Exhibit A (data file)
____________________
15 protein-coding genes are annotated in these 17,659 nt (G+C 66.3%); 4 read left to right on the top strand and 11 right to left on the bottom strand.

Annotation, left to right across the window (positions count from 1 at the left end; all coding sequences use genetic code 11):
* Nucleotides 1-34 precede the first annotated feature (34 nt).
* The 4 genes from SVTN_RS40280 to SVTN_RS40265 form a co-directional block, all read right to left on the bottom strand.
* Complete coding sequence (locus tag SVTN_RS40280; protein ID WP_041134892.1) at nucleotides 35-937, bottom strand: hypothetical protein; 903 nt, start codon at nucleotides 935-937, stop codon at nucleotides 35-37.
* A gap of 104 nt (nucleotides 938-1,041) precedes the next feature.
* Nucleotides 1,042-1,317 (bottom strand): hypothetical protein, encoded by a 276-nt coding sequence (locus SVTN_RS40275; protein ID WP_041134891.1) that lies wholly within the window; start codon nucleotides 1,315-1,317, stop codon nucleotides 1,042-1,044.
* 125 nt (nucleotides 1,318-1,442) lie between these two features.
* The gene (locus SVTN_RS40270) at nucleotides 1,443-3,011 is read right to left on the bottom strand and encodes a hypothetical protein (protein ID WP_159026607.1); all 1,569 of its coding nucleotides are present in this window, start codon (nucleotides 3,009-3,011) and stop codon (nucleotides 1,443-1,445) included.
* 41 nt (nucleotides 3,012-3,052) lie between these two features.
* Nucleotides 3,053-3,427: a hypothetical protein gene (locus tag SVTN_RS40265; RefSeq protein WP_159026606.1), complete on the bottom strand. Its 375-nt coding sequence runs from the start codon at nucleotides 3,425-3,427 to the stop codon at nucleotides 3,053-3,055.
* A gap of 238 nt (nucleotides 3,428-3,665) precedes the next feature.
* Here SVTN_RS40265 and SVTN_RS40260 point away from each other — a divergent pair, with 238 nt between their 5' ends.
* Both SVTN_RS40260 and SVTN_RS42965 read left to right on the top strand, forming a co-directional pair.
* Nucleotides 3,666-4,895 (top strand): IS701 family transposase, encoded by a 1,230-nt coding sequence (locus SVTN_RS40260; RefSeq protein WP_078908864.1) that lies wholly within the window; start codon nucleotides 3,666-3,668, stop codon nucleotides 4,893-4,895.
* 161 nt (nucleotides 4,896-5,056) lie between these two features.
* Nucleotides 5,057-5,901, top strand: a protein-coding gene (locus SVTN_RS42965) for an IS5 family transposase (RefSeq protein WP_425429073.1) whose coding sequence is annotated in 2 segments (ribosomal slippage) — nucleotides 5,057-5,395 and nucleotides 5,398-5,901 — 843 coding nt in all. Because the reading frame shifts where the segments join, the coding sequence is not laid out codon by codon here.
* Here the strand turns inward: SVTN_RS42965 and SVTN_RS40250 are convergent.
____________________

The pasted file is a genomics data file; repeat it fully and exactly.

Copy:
15 protein-coding genes are annotated in these 17,659 nt (G+C 66.3%); 4 read left to right on the top strand and 11 right to left on the bottom strand.

Annotation, left to right across the window (positions count from 1 at the left end; all coding sequences use genetic code 11):
* Nucleotides 1-34 precede the first annotated feature (34 nt).
* The 4 genes from SVTN_RS40280 to SVTN_RS40265 form a co-directional block, all read right to left on the bottom strand.
* Complete coding sequence (locus tag SVTN_RS40280; protein ID WP_041134892.1) at nucleotides 35-937, bottom strand: hypothetical protein; 903 nt, start codon at nucleotides 935-937, stop codon at nucleotides 35-37.
* A gap of 104 nt (nucleotides 938-1,041) precedes the next feature.
* Nucleotides 1,042-1,317 (bottom strand): hypothetical protein, encoded by a 276-nt coding sequence (locus SVTN_RS40275; protein ID WP_041134891.1) that lies wholly within the window; start codon nucleotides 1,315-1,317, stop codon nucleotides 1,042-1,044.
* 125 nt (nucleotides 1,318-1,442) lie between these two features.
* The gene (locus SVTN_RS40270) at nucleotides 1,443-3,011 is read right to left on the bottom strand and encodes a hypothetical protein (protein ID WP_159026607.1); all 1,569 of its coding nucleotides are present in this window, start codon (nucleotides 3,009-3,011) and stop codon (nucleotides 1,443-1,445) included.
* 41 nt (nucleotides 3,012-3,052) lie between these two features.
* Nucleotides 3,053-3,427: a hypothetical protein gene (locus tag SVTN_RS40265; RefSeq protein WP_159026606.1), complete on the bottom strand. Its 375-nt coding sequence runs from the start codon at nucleotides 3,425-3,427 to the stop codon at nucleotides 3,053-3,055.
* A gap of 238 nt (nucleotides 3,428-3,665) precedes the next feature.
* Here SVTN_RS40265 and SVTN_RS40260 point away from each other — a divergent pair, with 238 nt between their 5' ends.
* Both SVTN_RS40260 and SVTN_RS42965 read left to right on the top strand, forming a co-directional pair.
* Nucleotides 3,666-4,895 (top strand): IS701 family transposase, encoded by a 1,230-nt coding sequence (locus SVTN_RS40260; RefSeq protein WP_078908864.1) that lies wholly within the window; start codon nucleotides 3,666-3,668, stop codon nucleotides 4,893-4,895.
* 161 nt (nucleotides 4,896-5,056) lie between these two features.
* Nucleotides 5,057-5,901, top strand: a protein-coding gene (locus SVTN_RS42965) for an IS5 family transposase (RefSeq protein WP_425429073.1) whose coding sequence is annotated in 2 segments (ribosomal slippage) — nucleotides 5,057-5,395 and nucleotides 5,398-5,901 — 843 coding nt in all. Because the reading frame shifts where the segments join, the coding sequence is not laid out codon by codon here.
* Here the strand turns inward: SVTN_RS42965 and SVTN_RS40250 are convergent.